Jute, once known as the “golden fiber,” is experiencing a resurgence in Sirajganj district. The optimistic outlook for a good yield and favorable prices has sparked hope among the farmers, indicating a potential return to the heyday of jute. 

The cultivation of Tosha, Mesta, and Kenaf varieties of jute is gaining momentum, with 17,298 hectares of land devoted to its cultivation in the current year. This agricultural shift has brought about increased activity among farmers, who are now busy cutting and raising jute in various upazilas. 

According to the data from the District Agriculture Extension Directorate, jute cultivation has been undertaken on significant areas of land across various upazilas in Sirajganj. Kazipur leads the pack with 5,645 hectares, followed by Sadar upazila with 3,350 hectares, Ullapara with 1,620 hectares, Belkuchi with 1,960 hectares, Shahjadpur with 435 hectares, Tarasha with 745 hectares, and Raiganj and Chauhali with 892 hectares. Additionally, Kamarkhand and Sirajganj together account for 90020 hectares and 1,70031 hectares, respectively. The district has set an ambitious target of producing 36,209 metric tons of jute from a total of 17,298 hectares.

The increased cultivation of jute has positively impacted farmers’ incomes. After being washed, jute is being sold in the market at attractive prices. Tosha jute is currently fetching Tk 3,100, while Meshta jute commands prices ranging from Tk 3,300 to 3,500. This surge in prices has delighted local farmers who are now reaping the benefits of their efforts.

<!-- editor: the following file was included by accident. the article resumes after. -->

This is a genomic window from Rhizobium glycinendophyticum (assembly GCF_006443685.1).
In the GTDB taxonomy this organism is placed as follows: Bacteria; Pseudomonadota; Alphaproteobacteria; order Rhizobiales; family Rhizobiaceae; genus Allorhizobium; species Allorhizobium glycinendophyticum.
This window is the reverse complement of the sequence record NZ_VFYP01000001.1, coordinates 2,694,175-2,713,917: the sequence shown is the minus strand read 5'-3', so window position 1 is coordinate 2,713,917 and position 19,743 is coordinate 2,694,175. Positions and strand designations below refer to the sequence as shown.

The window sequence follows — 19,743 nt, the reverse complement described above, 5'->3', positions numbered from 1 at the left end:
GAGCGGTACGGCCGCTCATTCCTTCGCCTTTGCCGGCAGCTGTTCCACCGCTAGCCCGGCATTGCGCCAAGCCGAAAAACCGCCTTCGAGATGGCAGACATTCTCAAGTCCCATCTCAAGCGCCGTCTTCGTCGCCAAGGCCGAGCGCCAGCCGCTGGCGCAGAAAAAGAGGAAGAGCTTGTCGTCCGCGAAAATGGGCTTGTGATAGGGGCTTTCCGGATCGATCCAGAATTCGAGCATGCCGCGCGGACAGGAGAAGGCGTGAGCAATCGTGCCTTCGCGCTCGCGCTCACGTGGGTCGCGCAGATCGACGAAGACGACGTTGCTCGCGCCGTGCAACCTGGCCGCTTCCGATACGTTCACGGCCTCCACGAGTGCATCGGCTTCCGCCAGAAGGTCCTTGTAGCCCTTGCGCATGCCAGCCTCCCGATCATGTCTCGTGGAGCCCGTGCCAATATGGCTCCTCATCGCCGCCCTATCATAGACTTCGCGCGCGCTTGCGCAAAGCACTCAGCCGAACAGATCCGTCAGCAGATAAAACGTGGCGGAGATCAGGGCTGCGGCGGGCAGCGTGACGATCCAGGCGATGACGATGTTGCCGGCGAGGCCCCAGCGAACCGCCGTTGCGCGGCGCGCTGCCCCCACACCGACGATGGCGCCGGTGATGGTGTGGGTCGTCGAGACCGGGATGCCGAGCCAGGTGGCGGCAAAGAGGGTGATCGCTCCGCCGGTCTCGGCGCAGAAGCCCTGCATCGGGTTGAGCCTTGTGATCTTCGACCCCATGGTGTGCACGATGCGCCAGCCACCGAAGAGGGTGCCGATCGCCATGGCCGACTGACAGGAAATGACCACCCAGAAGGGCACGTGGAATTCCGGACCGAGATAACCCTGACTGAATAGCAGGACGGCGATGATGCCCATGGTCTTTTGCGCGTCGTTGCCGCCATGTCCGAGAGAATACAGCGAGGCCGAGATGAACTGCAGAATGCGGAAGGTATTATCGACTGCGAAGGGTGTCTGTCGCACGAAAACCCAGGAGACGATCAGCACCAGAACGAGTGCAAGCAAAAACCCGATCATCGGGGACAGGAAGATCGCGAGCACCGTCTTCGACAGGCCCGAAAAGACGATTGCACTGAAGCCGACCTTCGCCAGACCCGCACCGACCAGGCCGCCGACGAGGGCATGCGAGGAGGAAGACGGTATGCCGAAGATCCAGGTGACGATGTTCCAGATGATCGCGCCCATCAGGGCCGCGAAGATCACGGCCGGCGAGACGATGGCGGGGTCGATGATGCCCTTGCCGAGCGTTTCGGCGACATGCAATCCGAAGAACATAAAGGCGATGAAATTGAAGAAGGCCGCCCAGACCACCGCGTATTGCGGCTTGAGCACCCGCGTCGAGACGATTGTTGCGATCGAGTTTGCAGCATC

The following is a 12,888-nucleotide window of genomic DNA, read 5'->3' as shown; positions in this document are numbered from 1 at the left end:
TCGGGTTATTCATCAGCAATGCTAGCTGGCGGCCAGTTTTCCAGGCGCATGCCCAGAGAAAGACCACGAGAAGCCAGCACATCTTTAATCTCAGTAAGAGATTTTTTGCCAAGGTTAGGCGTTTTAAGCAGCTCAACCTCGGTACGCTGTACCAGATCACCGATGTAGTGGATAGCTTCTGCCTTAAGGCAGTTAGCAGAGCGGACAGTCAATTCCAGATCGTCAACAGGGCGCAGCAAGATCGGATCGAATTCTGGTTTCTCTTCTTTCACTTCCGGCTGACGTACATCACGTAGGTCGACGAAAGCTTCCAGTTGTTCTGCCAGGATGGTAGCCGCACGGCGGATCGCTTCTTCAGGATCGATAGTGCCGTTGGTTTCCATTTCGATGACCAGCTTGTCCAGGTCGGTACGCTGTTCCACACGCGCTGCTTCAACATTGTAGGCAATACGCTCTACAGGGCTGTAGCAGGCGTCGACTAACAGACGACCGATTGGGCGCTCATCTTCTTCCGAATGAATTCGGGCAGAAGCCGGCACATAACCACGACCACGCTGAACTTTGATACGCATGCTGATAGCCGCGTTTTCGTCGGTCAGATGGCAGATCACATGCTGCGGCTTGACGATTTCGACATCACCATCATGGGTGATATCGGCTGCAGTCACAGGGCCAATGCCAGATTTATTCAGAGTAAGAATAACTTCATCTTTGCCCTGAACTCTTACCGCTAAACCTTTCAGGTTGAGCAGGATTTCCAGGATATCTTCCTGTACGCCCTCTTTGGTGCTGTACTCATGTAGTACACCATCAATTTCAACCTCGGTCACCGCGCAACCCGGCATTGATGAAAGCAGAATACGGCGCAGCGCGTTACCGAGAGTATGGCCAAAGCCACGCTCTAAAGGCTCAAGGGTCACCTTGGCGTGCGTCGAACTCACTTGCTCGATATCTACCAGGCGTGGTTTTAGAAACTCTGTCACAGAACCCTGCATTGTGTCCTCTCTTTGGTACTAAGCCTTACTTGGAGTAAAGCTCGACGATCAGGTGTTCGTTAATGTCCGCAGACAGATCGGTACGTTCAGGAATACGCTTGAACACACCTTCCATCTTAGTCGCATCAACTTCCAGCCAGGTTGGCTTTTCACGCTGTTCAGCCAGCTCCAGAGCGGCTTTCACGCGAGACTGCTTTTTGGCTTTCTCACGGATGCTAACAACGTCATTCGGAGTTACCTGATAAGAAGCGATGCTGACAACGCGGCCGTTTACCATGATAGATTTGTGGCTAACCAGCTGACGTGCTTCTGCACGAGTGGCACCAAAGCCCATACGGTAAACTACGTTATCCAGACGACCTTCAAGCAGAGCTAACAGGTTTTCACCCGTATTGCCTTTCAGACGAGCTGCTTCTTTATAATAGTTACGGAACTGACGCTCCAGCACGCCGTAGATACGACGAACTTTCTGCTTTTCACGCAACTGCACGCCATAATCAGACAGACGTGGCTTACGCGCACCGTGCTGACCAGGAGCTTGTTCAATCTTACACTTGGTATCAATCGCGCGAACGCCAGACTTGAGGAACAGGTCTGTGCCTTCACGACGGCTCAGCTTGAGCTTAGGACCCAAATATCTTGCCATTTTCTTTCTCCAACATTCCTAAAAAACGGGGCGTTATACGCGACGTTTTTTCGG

Abdul Mannan, a farmer from Baruhas village in Tarash upazila, emphasized the numerous benefits of jute cultivation. Apart from the substantial monetary gains from selling jute and jute products, the decomposed jute leaves enrich the soil, reducing the need for chemical fertilizers and enhancing soil quality. This all-encompassing profitability makes jute cultivation a rewarding endeavor for farmers.

Agricultural Officer Surbana Yasmin Sumi and Deputy Assistant Agricultural Officer Shamimur Islam, have been actively supporting and encouraging jute cultivation. Various incentives, including free seeds, have been provided to farmers to ensure the success of this lucrative crop.

The revitalization of jute cultivation in Sirajganj district paints a hopeful picture for the future. Farmers are reaping the benefits of jute cultivation and, with continued government support and efforts, it is expected that this golden fiber will regain its prominence in the agricultural landscape of the region.

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